McAfee Cites Open Source for Malware

Antivirus and security giant McAfee stirred up some controversy with the first issue of its security journal Sage, highlighting how hackers and creators of malicious software, or malware, are using open source software development techniques to target computer systems and users.

McAfee, which mainly provides security solutions for Microsoft Windows computers and servers, said its premier issue of the semi-annual publication focuses on this general topic, and describes the collaboration and coordination that are becoming a growing part of malware authors’ and computer attackers’ behavior.

Copy and Paste

Since spring 2004, when the Bagel computer worm emerged, malicious software creators have increasingly been releasing the source code for their latest and greatest exploits and attacks, iDefense Verisign Rapid Response Team Director Ken Dunham told LinuxInsider.

This trend has grown to include other malicious software, such as trojans and bots, Dunham said. He contends the availability of malicious source code has increased because of two things: more aggressive law enforcement efforts to track down malware authors; and Microsoft’s offer of bounties to other code pros encouraging them to track down offenders.

While malicious code is often released in an effort to reduce the culpability of its original author, Dunham explained, security researchers are also profiting from the practice.

The codes are “readily available in the underground,” Dunham said. “And it’s created a copy and paste-type hacking world.”

However, there are significant differences between the approach of developers working on legitimate open source software projects, such as the Linux operating system, and the new wave of hackers, IT-Harvest Founder and Chief Analyst Richard Stiennon told LinuxInsider.

“It’s a good way to twist the story around just to get attention,” Stiennon said of the McAfee Sage article. “The word [in the security community] is this is not a big deal at all.”

Open Incitement

McAfee indeed got some attention and response from some open source software supporters, upset that their method of technology development was being associated with malicious software and attacks. Some of the vitriolic response to McAfee’s contentions lie in the connection some have made in the past between open source and ideologies like communism and terrorism.

For its part, McAfee said the open source principles of sharing and collaborating have assisted the malware-writing community, which is now more profit-motivated.

“We’re not trying to connect malware with the open source community,” McAfee Security Research and Communications Manager David Marcus told LinuxInsider. “What we’re talking about is the open source method of sharing affecting malware.”

Marcus added that the trend is actually an endorsement of the open source method, as it is resulting in malware that is successful, quickly released, and difficult to manage from a security standpoint.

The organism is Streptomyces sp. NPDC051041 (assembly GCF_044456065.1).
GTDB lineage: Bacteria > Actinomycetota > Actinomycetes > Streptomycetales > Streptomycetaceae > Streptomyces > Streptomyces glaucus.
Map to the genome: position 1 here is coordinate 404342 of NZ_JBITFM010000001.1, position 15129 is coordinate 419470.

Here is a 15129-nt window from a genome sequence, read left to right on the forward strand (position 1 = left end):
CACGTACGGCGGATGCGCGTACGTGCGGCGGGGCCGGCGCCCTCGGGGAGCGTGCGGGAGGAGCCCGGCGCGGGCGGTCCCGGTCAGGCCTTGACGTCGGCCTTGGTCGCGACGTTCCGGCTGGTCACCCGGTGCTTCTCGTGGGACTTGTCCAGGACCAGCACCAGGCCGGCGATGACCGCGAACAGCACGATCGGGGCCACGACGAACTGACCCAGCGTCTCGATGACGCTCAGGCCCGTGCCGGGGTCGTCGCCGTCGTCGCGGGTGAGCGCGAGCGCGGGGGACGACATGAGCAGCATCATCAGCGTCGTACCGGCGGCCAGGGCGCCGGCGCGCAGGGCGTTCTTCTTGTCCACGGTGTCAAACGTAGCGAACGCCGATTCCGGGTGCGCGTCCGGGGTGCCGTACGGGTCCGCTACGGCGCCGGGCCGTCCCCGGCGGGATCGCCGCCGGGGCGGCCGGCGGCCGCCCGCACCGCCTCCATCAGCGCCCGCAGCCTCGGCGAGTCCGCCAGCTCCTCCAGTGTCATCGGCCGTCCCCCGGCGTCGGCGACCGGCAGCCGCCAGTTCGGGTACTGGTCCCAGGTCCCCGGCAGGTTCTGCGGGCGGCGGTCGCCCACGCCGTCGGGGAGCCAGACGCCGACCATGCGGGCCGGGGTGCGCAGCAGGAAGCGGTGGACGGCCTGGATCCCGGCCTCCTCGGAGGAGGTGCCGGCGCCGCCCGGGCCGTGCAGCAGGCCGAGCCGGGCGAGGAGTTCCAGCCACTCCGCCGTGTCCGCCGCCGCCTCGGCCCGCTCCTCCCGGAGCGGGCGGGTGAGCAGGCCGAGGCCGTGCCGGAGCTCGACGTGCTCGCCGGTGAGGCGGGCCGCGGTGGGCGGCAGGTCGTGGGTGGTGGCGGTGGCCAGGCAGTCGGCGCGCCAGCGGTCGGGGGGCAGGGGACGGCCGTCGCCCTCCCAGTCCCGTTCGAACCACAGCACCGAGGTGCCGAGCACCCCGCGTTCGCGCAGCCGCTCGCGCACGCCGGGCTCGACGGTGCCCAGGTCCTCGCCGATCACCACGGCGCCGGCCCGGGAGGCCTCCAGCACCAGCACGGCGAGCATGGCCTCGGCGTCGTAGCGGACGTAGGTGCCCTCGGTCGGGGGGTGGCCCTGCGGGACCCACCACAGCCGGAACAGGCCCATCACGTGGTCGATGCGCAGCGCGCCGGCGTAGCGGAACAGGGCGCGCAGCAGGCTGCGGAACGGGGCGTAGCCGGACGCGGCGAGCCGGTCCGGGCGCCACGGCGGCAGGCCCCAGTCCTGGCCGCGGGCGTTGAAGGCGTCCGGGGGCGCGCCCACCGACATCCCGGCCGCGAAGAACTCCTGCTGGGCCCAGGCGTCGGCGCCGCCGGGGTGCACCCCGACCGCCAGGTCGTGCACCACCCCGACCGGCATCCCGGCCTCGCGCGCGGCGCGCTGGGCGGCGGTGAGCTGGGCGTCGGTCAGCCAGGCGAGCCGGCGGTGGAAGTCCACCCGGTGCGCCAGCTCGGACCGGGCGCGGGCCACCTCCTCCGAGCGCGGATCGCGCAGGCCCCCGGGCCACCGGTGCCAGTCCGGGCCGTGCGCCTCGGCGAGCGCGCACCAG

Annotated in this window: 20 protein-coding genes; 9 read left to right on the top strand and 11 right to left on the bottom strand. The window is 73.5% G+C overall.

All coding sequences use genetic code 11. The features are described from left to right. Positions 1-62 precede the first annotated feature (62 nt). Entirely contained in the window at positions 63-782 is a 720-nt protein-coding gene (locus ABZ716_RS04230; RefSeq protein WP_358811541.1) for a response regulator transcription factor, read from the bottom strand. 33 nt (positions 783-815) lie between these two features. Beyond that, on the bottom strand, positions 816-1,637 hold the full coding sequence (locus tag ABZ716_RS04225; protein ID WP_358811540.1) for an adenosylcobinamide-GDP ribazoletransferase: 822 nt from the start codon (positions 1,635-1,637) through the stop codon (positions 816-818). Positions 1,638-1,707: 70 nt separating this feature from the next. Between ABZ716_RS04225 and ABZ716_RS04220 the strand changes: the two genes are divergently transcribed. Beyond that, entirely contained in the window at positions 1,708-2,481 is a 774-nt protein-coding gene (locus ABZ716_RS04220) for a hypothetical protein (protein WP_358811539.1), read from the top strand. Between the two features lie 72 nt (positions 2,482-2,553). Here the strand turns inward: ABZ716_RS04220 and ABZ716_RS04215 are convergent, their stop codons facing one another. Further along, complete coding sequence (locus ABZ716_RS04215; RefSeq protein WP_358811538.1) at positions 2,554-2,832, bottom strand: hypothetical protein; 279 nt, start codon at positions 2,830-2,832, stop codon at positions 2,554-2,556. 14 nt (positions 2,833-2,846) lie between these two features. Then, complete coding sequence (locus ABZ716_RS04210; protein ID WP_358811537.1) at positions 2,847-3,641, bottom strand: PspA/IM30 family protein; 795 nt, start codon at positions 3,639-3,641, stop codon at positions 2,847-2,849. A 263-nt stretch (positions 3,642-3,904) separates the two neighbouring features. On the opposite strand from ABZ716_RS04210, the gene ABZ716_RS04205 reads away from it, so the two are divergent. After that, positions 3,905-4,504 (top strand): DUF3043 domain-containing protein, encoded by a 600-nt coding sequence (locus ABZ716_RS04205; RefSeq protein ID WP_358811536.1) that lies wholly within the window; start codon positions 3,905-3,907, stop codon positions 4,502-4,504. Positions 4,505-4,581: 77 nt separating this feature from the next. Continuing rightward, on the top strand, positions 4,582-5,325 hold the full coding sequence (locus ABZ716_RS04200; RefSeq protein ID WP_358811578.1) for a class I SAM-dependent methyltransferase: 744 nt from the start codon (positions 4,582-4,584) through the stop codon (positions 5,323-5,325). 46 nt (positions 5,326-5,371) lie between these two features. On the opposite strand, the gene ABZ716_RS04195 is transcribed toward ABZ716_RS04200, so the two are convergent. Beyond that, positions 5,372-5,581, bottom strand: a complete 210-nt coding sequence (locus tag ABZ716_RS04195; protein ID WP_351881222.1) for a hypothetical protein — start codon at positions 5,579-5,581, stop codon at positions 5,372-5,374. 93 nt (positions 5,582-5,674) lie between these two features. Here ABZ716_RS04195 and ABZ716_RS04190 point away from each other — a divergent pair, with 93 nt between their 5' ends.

Not FOSS

While they may be borrowing some development ideas from the free and open source software (FOSS) world, malware writers are not actually behaving the same way legitimate open source projects do, Stiennon argued.

“Just because you’re collaborating doesn’t mean it’s open source,” he said. “In no way are they as open as open source, with wikis and conventions.”

In addition, the malware that comes from attacker collaboration is not licensed the way GPL or other open source software is, and it often comes at a price or can be pirated, unlike true open source software code, which is generally available to anyone with a computer connected to the Internet.

McAfee’s Marcus, who conceded the topic was “provocative,” said malware writers are, in fact, using some of the same tools as legitimate open source developers, including collaborative wikis and Concurrent Versions System (CVS) project management software.

Used for Good

There are some active open source software projects listed with legitimate repositories that can be used for ill deeds as well as legitimate remote administration, according to Dunham.

Still, he added, if an exploit code, worm, bot or other malicious software is available for hackers to share, it is also more likely to be discovered by the good guys.

“I think, arguably, if something is open source, it also increases the likelihood it will be patched, with more eyes,” Dunham said.

Stiennon, who just launched a subscriber service allowing individuals to perform their own security research, said open source ideology and approach was aiding the effort to thwart hackers.

“Because of all the researchers, including independent ones, that’s helping the whole industry get healthier,” Stiennon said.

McAfee’s Marcus said he was unsure whether the open availability of malware was also an aid to researchers, but he did refer to a general positive influence from the available code.

“We definitely leverage it for the protection side as well,” he said.

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